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Breast Cancer Health Center

Adding 3-D Mammograms May Improve Accuracy

Combination Screening Also Reduced Unnecessary Recalls, Researchers Find
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WebMD Health News
Reviewed by Louise Chang, MD

Nov. 20, 2012 -- Although mammograms remain the gold standard for breast cancer screening, they are not the perfect test.

They don’t find up to 30% of cancers, and they often find something that may be suspicious for cancer but really isn’t after additional testing. These are called false-positive results.

Some researchers are seeing better results by adding another form of testing, called three-dimensional or 3-D breast imaging.  

"This technology makes a big impact," says researcher Elizabeth A. Rafferty, MD, a radiologist and director of breast imaging at Massachusetts General Hospital in Boston.

"Three-dimensional mammography addresses the two major flaws of mammography," she says. One is the inability to see some cancers on a mammogram. The other is a need to call back women for what looks like abnormal tissue that isn't, she says.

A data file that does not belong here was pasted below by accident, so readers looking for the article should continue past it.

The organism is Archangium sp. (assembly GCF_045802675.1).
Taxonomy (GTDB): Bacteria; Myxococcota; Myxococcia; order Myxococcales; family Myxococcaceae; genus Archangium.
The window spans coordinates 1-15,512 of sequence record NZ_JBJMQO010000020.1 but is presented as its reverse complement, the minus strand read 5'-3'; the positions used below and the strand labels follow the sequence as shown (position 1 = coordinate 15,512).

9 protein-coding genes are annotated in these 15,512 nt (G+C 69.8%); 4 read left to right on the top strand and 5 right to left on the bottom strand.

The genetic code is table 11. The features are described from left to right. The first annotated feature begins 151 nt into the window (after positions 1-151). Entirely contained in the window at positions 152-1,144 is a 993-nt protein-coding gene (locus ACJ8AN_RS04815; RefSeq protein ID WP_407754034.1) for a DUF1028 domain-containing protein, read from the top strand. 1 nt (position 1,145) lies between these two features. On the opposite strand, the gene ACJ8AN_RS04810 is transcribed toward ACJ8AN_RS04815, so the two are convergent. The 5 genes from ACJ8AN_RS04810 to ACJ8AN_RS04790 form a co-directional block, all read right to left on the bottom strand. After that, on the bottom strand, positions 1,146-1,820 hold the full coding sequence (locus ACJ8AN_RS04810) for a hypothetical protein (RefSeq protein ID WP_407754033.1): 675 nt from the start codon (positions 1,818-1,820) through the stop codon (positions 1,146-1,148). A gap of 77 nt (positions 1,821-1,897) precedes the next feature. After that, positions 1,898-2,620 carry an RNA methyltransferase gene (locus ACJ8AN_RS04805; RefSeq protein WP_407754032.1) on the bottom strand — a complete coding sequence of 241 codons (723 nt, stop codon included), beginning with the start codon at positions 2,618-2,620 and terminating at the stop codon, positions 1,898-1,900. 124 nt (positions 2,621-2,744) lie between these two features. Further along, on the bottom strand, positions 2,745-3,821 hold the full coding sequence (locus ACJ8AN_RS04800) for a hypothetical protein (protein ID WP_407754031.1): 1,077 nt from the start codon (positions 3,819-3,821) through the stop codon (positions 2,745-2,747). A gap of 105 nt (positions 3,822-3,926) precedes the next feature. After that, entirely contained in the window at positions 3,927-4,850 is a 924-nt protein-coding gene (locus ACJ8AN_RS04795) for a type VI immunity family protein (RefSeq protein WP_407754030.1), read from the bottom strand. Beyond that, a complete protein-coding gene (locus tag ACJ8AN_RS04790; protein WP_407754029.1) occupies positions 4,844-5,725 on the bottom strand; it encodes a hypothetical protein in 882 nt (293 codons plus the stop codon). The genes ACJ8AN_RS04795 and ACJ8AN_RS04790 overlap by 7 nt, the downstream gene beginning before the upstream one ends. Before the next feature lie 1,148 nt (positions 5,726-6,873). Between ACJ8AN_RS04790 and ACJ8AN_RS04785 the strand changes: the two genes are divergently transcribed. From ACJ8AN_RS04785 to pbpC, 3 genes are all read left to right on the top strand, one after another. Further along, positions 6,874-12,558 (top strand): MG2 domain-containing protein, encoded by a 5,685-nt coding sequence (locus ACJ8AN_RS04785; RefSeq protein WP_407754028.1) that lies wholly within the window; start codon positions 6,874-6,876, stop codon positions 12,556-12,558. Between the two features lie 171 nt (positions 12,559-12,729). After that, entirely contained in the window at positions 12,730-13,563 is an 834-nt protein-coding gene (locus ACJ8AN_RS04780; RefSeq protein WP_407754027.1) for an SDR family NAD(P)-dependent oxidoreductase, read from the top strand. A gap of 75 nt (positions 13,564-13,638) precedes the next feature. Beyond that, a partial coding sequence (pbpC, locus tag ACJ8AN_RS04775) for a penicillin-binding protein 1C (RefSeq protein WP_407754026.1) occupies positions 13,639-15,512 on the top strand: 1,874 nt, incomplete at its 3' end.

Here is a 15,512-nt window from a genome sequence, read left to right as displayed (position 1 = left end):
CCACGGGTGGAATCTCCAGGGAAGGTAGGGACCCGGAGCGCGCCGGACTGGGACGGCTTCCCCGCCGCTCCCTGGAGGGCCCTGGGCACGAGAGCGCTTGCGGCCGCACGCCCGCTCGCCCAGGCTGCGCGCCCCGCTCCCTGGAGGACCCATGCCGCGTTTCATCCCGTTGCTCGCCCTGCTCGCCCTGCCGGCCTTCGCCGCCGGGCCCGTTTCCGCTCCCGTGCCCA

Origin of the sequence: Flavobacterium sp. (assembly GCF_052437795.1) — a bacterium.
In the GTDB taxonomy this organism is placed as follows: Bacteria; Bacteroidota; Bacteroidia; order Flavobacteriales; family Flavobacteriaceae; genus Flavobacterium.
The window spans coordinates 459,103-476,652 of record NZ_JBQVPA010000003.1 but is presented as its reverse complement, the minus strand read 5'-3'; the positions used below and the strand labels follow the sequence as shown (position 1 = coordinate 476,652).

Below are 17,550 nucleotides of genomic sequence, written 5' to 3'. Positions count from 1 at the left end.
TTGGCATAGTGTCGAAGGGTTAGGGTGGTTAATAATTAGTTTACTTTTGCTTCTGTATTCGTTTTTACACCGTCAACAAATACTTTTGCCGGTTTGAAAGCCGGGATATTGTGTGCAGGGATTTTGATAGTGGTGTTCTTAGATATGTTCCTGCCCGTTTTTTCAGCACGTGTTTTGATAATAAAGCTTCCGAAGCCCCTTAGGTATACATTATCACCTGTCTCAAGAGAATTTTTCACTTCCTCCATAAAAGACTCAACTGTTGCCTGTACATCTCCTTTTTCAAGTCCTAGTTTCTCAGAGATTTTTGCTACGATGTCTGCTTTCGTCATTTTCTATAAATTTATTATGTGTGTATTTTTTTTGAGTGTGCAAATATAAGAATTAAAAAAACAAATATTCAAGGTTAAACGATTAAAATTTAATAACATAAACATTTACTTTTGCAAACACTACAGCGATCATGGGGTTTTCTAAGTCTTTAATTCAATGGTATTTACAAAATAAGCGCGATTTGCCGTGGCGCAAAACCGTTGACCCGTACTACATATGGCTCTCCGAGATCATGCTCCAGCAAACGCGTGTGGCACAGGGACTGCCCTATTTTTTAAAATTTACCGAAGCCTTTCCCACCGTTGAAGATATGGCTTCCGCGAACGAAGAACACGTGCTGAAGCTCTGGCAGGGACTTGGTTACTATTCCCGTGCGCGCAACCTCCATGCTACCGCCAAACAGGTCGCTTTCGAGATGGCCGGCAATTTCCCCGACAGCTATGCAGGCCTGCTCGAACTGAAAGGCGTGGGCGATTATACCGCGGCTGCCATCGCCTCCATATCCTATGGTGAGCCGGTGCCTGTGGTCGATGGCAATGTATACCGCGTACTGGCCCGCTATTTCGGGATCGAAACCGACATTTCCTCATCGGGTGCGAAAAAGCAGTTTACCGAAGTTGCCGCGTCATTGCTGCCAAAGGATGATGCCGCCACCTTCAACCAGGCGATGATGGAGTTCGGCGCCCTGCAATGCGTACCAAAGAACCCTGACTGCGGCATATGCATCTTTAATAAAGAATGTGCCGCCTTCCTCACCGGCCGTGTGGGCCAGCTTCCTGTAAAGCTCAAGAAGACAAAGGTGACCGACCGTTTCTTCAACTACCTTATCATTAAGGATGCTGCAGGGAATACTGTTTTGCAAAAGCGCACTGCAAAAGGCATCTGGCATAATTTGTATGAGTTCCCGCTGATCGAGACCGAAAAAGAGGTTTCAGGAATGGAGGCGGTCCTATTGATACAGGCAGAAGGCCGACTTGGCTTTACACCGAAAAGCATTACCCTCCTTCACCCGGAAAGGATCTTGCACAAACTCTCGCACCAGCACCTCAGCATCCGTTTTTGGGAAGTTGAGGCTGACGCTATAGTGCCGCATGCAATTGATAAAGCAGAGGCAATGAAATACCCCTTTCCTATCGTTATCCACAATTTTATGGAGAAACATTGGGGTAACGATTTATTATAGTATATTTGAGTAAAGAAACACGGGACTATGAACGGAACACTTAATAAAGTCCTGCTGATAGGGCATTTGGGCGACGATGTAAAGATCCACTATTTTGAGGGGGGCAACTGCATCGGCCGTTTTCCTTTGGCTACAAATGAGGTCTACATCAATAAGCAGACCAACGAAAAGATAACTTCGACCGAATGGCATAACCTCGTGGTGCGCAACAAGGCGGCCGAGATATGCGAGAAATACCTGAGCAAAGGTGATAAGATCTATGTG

The study is published in the journal Radiology. Hologic, the maker of the 3-D system studied, funded the study as part of the process to receive FDA approval for the test, Rafferty says. She does not work for Hologic.

The FDA approved the 3-D system in early 2011. It is now installed in more than 300 centers, according to Jim Culley, a spokesman for Hologic.

More About 3-D Imaging

Rafferty says using 3-D is helpful for routine screening and for high-risk women.

A conventional digital mammogram is only two-dimensional. It produces a single, flattened image.

The 3-D system captures multiple images from different angles around the breast. It helps give the radiologist clearer views through overlapping breast tissue.

A woman having both types is not likely to notice any difference, as both digital and 3-D mammograms can be done on the same equipment.

3-D Plus Conventional: Study Results

Women in the study received mammograms at five different sites between July 2006 and May 2007. Of the 997 women eligible, complete analysis was done on 622.

Each had a digital mammogram and a 3-D mammogram.

The rate at which cancer was correctly identified increased by up to 16% by adding the use of 3-D. That means ''as many as 16% more cancers will be found," Rafferty says.

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